Talk about a business niche that has an unrelenting image problem.
Once again, the debt-settlement industry is making media waves for the adverse repercussions visited on consumers across the country who solicit the “assistance” of companies that pledge debt relief and simply don’t deliver on their promises.
As many of our readers in Texas and elsewhere likely already know from having heard stories or personally being involved with such companies, negative news concerning these business entities is far from singular or surprising.
In fact, the Federal Trade Commission reportedly received nearly 205,000 complaints from consumers last year regarding the questionable or outright unlawful activities of such companies. That number was up by about 10 percent from just a couple years earlier.
For many years, the sweet spot for debt-relief companies has been the massive infusion of cash they have received from strapped creditors trying to shed themselves of mortgage debt and credit card fees. Increasingly, too, medical debt has driven many people to seek help from industry actors.
In a recent article on debt-settlement companies, the New York Times notes a relatively new industry target that promises huge profits, namely, collections from consumers facing daunting student loan repayment obligations.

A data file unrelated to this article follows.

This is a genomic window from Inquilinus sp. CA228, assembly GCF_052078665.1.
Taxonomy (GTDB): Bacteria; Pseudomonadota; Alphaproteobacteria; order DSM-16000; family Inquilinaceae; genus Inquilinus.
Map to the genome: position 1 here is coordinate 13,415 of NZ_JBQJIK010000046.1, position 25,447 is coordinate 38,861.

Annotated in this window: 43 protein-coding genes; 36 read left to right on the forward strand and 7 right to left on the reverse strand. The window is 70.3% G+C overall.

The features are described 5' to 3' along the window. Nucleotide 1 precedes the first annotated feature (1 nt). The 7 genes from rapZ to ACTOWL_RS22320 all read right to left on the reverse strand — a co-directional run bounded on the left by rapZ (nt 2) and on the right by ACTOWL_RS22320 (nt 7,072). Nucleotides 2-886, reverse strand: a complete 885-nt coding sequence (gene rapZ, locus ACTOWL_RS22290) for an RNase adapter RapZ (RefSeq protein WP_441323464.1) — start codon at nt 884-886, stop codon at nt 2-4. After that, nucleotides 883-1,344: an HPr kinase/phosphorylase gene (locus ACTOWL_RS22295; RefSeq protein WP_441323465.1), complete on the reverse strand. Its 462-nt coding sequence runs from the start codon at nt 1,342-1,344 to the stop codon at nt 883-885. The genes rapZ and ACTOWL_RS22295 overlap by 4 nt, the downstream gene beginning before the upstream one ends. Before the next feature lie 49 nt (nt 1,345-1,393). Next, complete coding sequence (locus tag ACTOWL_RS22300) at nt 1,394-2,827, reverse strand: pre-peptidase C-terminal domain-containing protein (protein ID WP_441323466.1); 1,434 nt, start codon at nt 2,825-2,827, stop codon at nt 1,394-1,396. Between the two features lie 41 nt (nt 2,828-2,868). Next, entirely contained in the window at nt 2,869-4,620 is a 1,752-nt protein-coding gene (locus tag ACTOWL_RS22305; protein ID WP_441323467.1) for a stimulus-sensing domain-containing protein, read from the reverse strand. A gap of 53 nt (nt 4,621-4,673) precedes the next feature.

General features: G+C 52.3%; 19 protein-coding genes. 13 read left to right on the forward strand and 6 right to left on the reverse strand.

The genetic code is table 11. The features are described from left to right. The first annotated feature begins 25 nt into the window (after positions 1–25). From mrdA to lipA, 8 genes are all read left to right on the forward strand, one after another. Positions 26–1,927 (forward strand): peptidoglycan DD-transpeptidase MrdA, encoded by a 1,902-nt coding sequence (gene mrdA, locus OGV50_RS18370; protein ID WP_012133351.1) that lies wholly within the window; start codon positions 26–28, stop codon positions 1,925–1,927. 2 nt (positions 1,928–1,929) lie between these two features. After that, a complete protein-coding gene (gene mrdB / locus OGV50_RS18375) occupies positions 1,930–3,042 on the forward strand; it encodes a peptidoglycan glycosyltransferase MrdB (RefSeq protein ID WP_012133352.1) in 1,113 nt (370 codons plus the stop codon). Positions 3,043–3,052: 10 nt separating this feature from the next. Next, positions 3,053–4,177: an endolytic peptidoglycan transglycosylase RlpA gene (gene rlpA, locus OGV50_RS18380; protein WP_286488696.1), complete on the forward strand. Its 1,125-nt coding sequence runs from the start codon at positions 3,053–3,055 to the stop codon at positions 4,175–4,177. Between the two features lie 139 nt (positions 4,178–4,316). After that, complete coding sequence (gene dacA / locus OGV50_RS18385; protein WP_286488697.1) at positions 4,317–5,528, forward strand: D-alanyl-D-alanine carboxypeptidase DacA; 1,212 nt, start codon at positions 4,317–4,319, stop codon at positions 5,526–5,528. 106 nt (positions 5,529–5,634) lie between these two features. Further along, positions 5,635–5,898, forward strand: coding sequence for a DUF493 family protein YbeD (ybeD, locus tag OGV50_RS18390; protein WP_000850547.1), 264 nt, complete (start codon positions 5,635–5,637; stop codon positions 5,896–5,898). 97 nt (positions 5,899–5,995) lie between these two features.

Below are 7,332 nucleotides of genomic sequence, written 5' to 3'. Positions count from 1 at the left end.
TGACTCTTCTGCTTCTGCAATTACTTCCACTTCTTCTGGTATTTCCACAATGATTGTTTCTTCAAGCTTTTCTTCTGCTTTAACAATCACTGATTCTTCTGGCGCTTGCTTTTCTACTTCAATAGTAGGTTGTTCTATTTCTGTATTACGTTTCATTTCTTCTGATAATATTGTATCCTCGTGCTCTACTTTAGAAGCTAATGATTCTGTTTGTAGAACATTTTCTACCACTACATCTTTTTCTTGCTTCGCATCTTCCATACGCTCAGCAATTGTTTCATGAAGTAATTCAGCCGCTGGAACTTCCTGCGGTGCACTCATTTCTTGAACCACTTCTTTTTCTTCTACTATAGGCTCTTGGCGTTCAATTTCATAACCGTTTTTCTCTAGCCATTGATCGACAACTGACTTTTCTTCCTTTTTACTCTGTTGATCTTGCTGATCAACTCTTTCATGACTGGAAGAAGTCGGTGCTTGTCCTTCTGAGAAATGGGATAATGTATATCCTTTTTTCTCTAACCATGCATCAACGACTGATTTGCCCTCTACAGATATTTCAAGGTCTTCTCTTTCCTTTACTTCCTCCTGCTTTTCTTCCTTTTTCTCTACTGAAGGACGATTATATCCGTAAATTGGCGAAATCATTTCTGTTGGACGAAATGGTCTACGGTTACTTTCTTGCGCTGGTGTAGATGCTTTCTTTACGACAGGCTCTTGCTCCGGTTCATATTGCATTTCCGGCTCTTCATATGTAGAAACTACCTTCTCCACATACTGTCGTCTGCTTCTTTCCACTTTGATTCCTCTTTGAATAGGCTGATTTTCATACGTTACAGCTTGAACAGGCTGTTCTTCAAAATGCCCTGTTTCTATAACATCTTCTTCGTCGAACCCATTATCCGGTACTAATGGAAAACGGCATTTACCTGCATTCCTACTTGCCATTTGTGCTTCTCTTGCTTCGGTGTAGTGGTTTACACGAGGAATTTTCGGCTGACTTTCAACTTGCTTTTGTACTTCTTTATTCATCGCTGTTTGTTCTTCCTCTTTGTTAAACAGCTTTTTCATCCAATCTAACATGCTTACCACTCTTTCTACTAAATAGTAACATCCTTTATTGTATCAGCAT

The pool of customers is indeed staggeringly large, with the Times pointing to persons who are even in their 50s and beyond and still struggling with student debts
The all-too-often bottom line for many consumers seeking help from debt-settlement companies is that they end up owing more money than they did prior to contracting for help.
Although such companies do have best interests in mind, those interests quite often revolve around company principals and not the persons who are desperately seeking help to alleviate crushing debt loads.
Bankruptcy attorneys are professionally licensed, stringently regulated and, importantly, bound by a duty to fully promote the best interests of their clients who are seeking debt-relief assistance.
Many consumers might want to remember that the next time they confront aggressive advertising that promises 100-percent loan forgiveness.
Source: The New York Times, “Companies that offer help with student loans are often predatory, officials say,” Rachel Abrams and Jessica Silver-Greenberg, July 13, 2014